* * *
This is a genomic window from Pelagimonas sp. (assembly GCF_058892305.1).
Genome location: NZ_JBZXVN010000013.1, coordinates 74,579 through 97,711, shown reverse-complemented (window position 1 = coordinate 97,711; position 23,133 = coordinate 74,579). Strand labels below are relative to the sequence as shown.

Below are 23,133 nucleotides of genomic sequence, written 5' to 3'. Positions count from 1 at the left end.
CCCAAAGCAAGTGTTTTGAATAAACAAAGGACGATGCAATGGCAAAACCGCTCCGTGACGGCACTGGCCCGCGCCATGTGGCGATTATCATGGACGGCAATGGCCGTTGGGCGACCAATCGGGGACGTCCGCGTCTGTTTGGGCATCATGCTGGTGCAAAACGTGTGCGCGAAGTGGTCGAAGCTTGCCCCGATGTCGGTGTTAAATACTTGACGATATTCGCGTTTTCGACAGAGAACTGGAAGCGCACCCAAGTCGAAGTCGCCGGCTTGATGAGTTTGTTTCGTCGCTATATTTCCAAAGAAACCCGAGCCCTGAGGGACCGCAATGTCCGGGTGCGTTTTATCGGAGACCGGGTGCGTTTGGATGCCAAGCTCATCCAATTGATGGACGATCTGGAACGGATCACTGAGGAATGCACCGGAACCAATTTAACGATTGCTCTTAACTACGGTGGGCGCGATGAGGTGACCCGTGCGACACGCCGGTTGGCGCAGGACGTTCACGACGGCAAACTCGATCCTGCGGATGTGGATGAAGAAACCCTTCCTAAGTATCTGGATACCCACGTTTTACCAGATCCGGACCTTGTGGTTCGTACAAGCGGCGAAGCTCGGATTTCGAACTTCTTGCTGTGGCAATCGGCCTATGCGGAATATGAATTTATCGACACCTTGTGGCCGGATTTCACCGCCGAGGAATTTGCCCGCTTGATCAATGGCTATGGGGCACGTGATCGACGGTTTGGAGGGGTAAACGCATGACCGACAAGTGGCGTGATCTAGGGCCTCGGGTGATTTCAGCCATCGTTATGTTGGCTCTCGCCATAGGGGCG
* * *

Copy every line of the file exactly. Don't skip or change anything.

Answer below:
This is a genomic window from Pelagimonas sp. (assembly GCF_058892305.1).
Genome location: NZ_JBZXVN010000013.1, coordinates 74,579 through 97,711, shown reverse-complemented (window position 1 = coordinate 97,711; position 23,133 = coordinate 74,579). Strand labels below are relative to the sequence as shown.

Below are 23,133 nucleotides of genomic sequence, written 5' to 3'. Positions count from 1 at the left end.
CCCAAAGCAAGTGTTTTGAATAAACAAAGGACGATGCAATGGCAAAACCGCTCCGTGACGGCACTGGCCCGCGCCATGTGGCGATTATCATGGACGGCAATGGCCGTTGGGCGACCAATCGGGGACGTCCGCGTCTGTTTGGGCATCATGCTGGTGCAAAACGTGTGCGCGAAGTGGTCGAAGCTTGCCCCGATGTCGGTGTTAAATACTTGACGATATTCGCGTTTTCGACAGAGAACTGGAAGCGCACCCAAGTCGAAGTCGCCGGCTTGATGAGTTTGTTTCGTCGCTATATTTCCAAAGAAACCCGAGCCCTGAGGGACCGCAATGTCCGGGTGCGTTTTATCGGAGACCGGGTGCGTTTGGATGCCAAGCTCATCCAATTGATGGACGATCTGGAACGGATCACTGAGGAATGCACCGGAACCAATTTAACGATTGCTCTTAACTACGGTGGGCGCGATGAGGTGACCCGTGCGACACGCCGGTTGGCGCAGGACGTTCACGACGGCAAACTCGATCCTGCGGATGTGGATGAAGAAACCCTTCCTAAGTATCTGGATACCCACGTTTTACCAGATCCGGACCTTGTGGTTCGTACAAGCGGCGAAGCTCGGATTTCGAACTTCTTGCTGTGGCAATCGGCCTATGCGGAATATGAATTTATCGACACCTTGTGGCCGGATTTCACCGCCGAGGAATTTGCCCGCTTGATCAATGGCTATGGGGCACGTGATCGACGGTTTGGAGGGGTAAACGCATGACCGACAAGTGGCGTGATCTAGGGCCTCGGGTGATTTCAGCCATCGTTATGTTGGCTCTCGCCATAGGGGCG